Freddie McGregor recouperating at home after suffering stroke

Freddie McGregor recouperating at home after suffering stroke

MONTEGO BAY,  December 1, 2022 - Veteran Reggae entertainer Freddie McGregor is said to be at home in the United States, recuperating after suffering a stroke that he suffered a stroke on Monday and was hospitalized.

Its understoos that Freddie McGregor who has released more than 40 albums during his career and has received numerous accolades is conscious, and is said to be recouperating satisfactorily.

Wiredja in researching Freddie’s career, came upon VP Records' bio of the singer which is rather comprehensive and from which we have freely drawn for this article.

“Freddie McGregor is one of reggae’s most durable and soulful singers, with an incredibly steady career that started all the way back in the ’60s, when he was just seven years old. Since then, he’s spanned nearly every stylistic shift in Jamaican music, from ska and rocksteady to Rastafarian roots reggae to lovers rock (his particular specialty) to dabblings in dancehall, ragga, and dub. 

“Not just a singer, he wrote some of his own material, and grew into an accomplished producer as well. McGregor’s heyday was the early ’80s, when he released several high-quality albums and reached the peak of his popularity in Jamaica and England. However, he remained a strong presence on the reggae scene well into the new millennium.

“McGregor was born in Clarendon, Jamaica on June 27, 1956. At age seven, he started singing backup for a local ska harmony duo called the Clarendonians (naturally, with the nickname of Little Freddie McGregor). 

“The Clarendonians recorded for producer Clement “Coxsone” Dodd’s legendary Studio One label for a time, and when they split in the mid-’60s, McGregor teamed up with ex-member Ernest “Fitzroy” Wilson to form a new duo, Freddie and Fitzroy. They recorded several single sides, including “Why Did You Do It” and “Do Good and Good Will Follow You.” 

Freddie McGregor is one of reggae’s most durable and soulful singers. Here is is performing after being awarded at the Icon Awards in Florida in February 2020 | Calvin G. Brown PhotoFreddie McGregor is one of reggae’s most durable and soulful singers. Here is is performing after being awarded at the Icon Awards in Florida in February 2020 | Calvin G. Brown Photo“McGregor stayed at Studio One for much of the ’70s, working as a session drummer and backup singer while developing his own vocal style, which owed much to smooth, Philadelphia-style soul.

He sang lead for groups like Generation Gap and Soul Syndicate, and also recorded off and on as a solo act during the ’70s, though always in the singles medium.

During this period, he began writing some of his own material, including songs like “Go Away Pretty Woman,” “Tomorrow Is Like Today,” and “What Difference Does It Make.”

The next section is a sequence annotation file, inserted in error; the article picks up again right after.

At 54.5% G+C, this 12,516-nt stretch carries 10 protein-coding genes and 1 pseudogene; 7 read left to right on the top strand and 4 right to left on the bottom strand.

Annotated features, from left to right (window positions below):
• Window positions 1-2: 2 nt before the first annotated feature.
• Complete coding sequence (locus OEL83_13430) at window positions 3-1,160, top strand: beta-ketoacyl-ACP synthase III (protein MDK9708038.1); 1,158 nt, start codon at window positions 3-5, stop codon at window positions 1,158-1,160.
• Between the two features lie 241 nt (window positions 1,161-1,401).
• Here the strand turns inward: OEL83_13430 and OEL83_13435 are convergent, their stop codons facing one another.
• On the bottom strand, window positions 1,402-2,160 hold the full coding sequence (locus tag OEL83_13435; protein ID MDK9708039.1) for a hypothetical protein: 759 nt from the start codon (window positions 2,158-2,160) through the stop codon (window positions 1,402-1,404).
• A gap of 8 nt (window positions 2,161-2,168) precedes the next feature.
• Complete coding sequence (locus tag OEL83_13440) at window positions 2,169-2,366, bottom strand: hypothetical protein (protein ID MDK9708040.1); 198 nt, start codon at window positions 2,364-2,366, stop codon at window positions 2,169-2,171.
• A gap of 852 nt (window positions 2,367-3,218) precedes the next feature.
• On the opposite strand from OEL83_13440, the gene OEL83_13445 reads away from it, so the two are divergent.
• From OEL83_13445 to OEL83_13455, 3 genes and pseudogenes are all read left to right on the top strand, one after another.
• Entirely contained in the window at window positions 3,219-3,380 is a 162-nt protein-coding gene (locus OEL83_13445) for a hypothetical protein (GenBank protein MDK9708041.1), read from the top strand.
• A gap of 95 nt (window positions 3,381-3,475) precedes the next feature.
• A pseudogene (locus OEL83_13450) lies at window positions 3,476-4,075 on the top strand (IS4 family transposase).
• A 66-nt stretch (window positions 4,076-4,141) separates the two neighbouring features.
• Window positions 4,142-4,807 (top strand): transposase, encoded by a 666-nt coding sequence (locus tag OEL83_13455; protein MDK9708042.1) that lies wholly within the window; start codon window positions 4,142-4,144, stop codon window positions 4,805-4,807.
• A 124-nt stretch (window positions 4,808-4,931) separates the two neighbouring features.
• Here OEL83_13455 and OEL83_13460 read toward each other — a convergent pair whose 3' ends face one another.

In 1981, McGregor scored a huge hit single with “Big Ship,” which catapulted him to the front rank of reggae stars in the immediate post-Marley era, along with Dennis Brown and Gregory Isaacs. 

“His next LP arrived in 1982, also titled Big Ship, and featured production by Linval Thompson and musical backing by the Roots Radics. It too was highly successful, both creatively and commercially.

Signing with Ras for 1983’s Come On Over, McGregor extended his creative hot streak to an international audience, making a name for himself in the U.K. and U.S. 

“His 1984 follow-up Across the Border was a slightly poppier effort that contained his hit reggae cover of “Guantanamera.” Continuing in this crossover vein, in hopes of surviving amid the dancehall revolution, McGregor released All in the Same Boat in 1986; it produced a major hit in “Push Come to Shove,” which became his first U.K. chart entry. 

“He sparked the interest of Polydor Records, and found further U.K. success with “That Girl” and a cover of the Main Ingredient’s “Just Don’t Want to Be Lonely,” which made the U.K. Top Ten in 1987.

After slowing his pace in the late ’90s, McGregor returned in 2000 with the acclaimed Signature, which restored his typical balance of roots reggae and lovers rock with touches of dancehall. He followed it two years later with a similarly well-received album, the Grammy-nominated Anything for You. 

“In 2005 he issued Comin’ in Tough featuring guest appearances from Anthony B, Marcia Griffiths, and Morgan Heritage along with the hit single “Lock It Down.”

Over the next few years, McGregor kept a regular and worldwide touring schedule, but his work in the studio would shift to mentoring his sons Stephen “Di Genius” and Chino, both of them producers and Chino a dancehall vocalist as well. 

“Stephen would work on his father’s 2013 release, Di Captain, an album that featured “Standing Strong,” a redo of his early hit “Bobby Bobylon” with Gappy Ranks as guest, and “Move Up Jamaica,” an anthem celebrating 50 years of Jamaican independence.

McGregor has released more than 40 albums during his career and has received numerous accolades.

Last December, it was announced that he signed a worldwide publishing deal with the American company Warner Chappell Music, which covers the full catalogue of his close to six-decade career.

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